This list is subjective and merely reflects the wide reading tastes of your favorite librarians! Without further ado, here is the list of our staff's favorite nonfiction books of 2012:
Ninety Days by Bill Clegg
"A memoir by Clegg, a former alcohol and drug abuser about his struggle to be sober for ninety days after being released from rehab. I found myself rooting for Mr. Clegg every step of the way and cringing and yelling at the book when it seemed he was going to fall. He stumbles a few times and ultimately he may stumble again, but he finally finds reasons to honestly try to stay sober."
Catherine the Great by Robert K. Massie
Presents a reconstruction of the eighteenth-century empress's life that covers her efforts to engage Russia in the cultural life of Europe, her creation of the Hermitage, and her numerous scandal-free romantic affairs. "Excellent book about a fascinating person."
Drift by Rachel Maddow
"Rachel Maddow always backs up her barbs with research and a desire for pragmatic policy reform. She makes all the nuts and bolts of the development of military and foreign policy over the past four decades very accessible and shocking, all in the service of a book-long plea to restore both the costs and decisions of making war to the people and their representatives."
I Never Promised You a Goodie Bag:A Memoir of a Life Through Events--the Ones You Plan and the Ones You Don't by Jennifer Gilbert
At 22, Jennifer Gilbert was attacked in the hallway of a New York City apartment building and stabbed multiple times. She survived, told very few people what had happened to her and went on to found her own event planning business, Save The Date, at the age of 24. The company has since done millions of dollars in revenue, and at 29 Gilbert was named Ernst and Young's Entrepreneur of the Year. Now 43 and a mother of three, in 2012 Gilbert published this memoir detailing the attack and how it motivated her to approach her life and work with the mentality, "You picked the wrong girl." (Summary from HuffPost Women)
In the Garden of Beasts: Love, Terror and an American Family in Hitler’s Berlin by Erik Larson
"A story about the diplomat sent to man the U.S. Embassy in Berlin, along with his family, during the rise of the Nazi party. He is totally unprepared for the role and does not fit the “old boy” image of previous ambassadors. You get the feeling that he is expected to fail. Reads like a novel, but is a true story which makes it that much more gripping."
Quiet: The Power of Introverts in a World That Can't Stop Talking by Susan Cain
Although our culture undervalues them dramatically, introverts have made some of the great contributions to society – from Chopin's nocturnes to the invention of the personal computer to Gandhi’s transformative leadership. Cain argues that we design our schools, workplaces, and religious institutions for extroverts, and that this bias creates a waste of talent, energy, and happiness. Based on intensive research in psychology and neurobiology and on prolific interviews, she also explains why introverts are capable of great love and great achievement, not in spite of their temperaments -- but because of them.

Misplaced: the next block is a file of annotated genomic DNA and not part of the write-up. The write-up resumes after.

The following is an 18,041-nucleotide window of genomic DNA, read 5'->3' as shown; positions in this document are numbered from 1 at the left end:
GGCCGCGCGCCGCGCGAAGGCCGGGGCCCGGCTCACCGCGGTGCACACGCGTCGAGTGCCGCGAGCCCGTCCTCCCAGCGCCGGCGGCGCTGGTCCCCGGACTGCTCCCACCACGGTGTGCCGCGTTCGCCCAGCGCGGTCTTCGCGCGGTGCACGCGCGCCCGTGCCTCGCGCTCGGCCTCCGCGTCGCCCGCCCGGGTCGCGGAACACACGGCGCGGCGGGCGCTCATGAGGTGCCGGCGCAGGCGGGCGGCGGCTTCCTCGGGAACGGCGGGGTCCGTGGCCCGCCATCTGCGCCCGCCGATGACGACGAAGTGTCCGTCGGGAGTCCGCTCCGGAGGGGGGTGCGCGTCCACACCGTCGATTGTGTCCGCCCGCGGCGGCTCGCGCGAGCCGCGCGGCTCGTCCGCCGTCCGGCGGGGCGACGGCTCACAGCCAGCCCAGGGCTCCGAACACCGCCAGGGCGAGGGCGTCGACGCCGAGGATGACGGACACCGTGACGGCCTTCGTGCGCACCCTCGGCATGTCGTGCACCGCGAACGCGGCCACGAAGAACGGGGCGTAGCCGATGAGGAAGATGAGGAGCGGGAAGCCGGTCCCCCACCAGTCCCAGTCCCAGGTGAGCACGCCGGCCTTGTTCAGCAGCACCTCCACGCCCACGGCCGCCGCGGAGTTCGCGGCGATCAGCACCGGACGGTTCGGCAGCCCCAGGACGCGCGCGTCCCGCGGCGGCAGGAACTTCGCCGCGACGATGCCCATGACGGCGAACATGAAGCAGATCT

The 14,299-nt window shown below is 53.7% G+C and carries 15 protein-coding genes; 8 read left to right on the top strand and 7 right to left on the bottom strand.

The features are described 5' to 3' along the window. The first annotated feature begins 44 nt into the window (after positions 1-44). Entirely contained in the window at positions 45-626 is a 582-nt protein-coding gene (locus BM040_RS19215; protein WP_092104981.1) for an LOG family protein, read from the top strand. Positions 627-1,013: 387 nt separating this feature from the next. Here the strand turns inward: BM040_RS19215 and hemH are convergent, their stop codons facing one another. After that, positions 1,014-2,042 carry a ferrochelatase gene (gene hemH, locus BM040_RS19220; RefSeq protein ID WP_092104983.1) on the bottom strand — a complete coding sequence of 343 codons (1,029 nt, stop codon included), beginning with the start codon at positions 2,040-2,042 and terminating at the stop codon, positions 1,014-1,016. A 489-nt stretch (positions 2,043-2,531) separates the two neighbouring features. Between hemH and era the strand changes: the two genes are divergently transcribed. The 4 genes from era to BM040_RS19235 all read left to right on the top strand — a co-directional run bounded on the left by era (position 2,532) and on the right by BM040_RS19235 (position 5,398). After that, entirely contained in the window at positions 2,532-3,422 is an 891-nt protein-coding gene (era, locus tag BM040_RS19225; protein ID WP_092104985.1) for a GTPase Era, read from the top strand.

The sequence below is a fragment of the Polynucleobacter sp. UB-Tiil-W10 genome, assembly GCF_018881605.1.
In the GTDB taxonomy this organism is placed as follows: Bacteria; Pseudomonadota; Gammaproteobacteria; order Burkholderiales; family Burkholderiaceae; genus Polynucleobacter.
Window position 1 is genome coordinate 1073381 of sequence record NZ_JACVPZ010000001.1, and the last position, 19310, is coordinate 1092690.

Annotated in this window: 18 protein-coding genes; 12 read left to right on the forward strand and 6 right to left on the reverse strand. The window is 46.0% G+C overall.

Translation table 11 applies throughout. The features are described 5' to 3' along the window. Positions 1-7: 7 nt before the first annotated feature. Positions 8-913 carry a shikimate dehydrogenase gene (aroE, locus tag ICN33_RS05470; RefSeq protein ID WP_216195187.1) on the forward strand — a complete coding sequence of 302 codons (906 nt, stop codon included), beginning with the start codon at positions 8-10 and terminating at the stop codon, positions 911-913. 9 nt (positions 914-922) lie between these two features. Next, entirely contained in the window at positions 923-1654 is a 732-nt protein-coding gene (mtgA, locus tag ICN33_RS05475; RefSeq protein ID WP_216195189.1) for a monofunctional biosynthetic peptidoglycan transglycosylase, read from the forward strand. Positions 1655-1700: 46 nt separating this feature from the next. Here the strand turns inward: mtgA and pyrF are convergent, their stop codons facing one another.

Shadow of the Titanic by Andrew Wilson
Stories of Titanic survivors and the families of Titanic passengers and how their experience shaped their later lives. The author puts a face and context on some of the passengers.
Steve Jobs: A Biography by Walter Isaacson
Based on more than forty interviews with Jobs conducted over two years—as well as interviews with more than a hundred family members, friends, adversaries, competitors, and colleagues—Walter Isaacson has written a riveting story of the roller-coaster life and searingly intense personality of a creative entrepreneur whose passion for perfection and ferocious drive revolutionized six industries: personal computers, animated movies, music, phones, tablet computing, and digital publishing. At a time when America is seeking ways to sustain its innovative edge, and when societies around the world are trying to build digital-age economies, Jobs stands as the ultimate icon of inventiveness and applied imagination. He knew that the best way to create value in the twenty-first century was to connect creativity with technology. He built a company where leaps of the imagination were combined with remarkable feats of engineering...His tale is instructive and cautionary, filled with lessons about innovation, character, leadership, and values.
The Astaires: Fred and Adele by Kathleen Riley
"This biography is about Fred and Adele Astaire. I knew Fred Astaire from the movies but, didn’t realize he and his sister, who was more famous than him, had a fabulous career long before motion pictures and were the toast of English royalty before WWII."
The President’s Club: Inside the World's Most Exclusive Fraternity by Nancy Gibbs
"This book is about the most exclusive club in the world – living U.S. Presidents. The book tells some fascinating, behind the scenes stories, about the presidents—how they helped each other, no matter their personal feelings, how they interacted with one another, how far back their relationships went, etc. and their behind the scenes impact on decision making and as ambassadors for the U.S.—often on delicate missions."
We will have another list tomorrow when we'll post a selection of our favorite fiction titles from 2012!